Since the last few years, the market for electronic cigarette, or commonly known as e-cigarette, has been propelling at a significant rate, due to the fact that numerous people have shifted their loyalties from traditional smoking to the newly emerged concept of vaping. However, keeping aside the fact that e-cigarettes are increasingly becoming mainstream; a number of public health debates are emerging around the potential risk of misinterpreting vaping to be safer than conventional smoking.
E-cigarettes may just be as addictive as normal cigarettes. A new study by a team of the American University of Beirut and the Center for the Study of Tobacco Products found that e-liquids may contain the most addictive form of nicotine, and may not be as effective in making smokers quit traditional cigarettes. Therefore, a need for stronger regulation is being sought after by various tobacco companies, as has been the case in Australia, wherein the Cancer Council has expressed grave concern about e-cigarette being used as an entry-way to tobacco by teenagers. Even in Saskatoon, Canada, the issue of public vaping and a subsequent ban has come up after the devices were seen being used on the transit and city property. Quebec’s Bill 44 also serves as a step to reinforce tobacco control by reducing its use both inside and publicly.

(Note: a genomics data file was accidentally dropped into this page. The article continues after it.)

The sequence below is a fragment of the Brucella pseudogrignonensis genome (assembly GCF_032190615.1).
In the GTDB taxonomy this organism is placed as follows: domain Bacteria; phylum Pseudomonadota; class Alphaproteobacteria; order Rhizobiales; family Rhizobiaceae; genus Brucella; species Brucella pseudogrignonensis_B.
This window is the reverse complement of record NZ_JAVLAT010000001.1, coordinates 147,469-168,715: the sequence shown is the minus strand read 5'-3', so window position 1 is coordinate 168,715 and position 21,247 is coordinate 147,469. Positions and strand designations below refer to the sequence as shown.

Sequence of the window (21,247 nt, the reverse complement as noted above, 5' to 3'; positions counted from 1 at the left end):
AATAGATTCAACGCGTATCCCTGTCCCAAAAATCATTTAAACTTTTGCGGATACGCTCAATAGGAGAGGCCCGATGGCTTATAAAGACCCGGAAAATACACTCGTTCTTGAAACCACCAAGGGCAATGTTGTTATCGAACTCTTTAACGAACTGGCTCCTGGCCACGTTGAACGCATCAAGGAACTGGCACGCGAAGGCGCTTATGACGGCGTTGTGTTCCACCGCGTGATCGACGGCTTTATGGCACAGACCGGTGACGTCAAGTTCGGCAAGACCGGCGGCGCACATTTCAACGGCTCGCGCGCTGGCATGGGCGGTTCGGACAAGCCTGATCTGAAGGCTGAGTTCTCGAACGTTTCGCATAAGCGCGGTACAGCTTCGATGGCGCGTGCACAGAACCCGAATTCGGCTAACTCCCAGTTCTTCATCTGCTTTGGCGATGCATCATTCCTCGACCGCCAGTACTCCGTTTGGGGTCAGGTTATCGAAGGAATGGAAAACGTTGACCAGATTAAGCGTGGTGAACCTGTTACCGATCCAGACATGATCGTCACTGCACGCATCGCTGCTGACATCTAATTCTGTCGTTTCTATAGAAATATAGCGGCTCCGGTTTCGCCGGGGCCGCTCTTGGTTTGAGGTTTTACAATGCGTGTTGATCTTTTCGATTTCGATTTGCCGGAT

Nonetheless, e-cigarettes are still not being completely regulated in many parts of the U.S., where there are around 450 brands being manufactured without any FDA or federal supervision. This is leading to a growth in the usage of these devices amongst the American teens since 2013.
The e-cigarettes market at present is at a noteworthy booming stage, especially in the developed regions, primarily due to a comparatively increased sense of health awareness. Nevertheless, governmental regulatory policies need to be implemented in developed as well developing countries in order to keep any signs of addiction in check.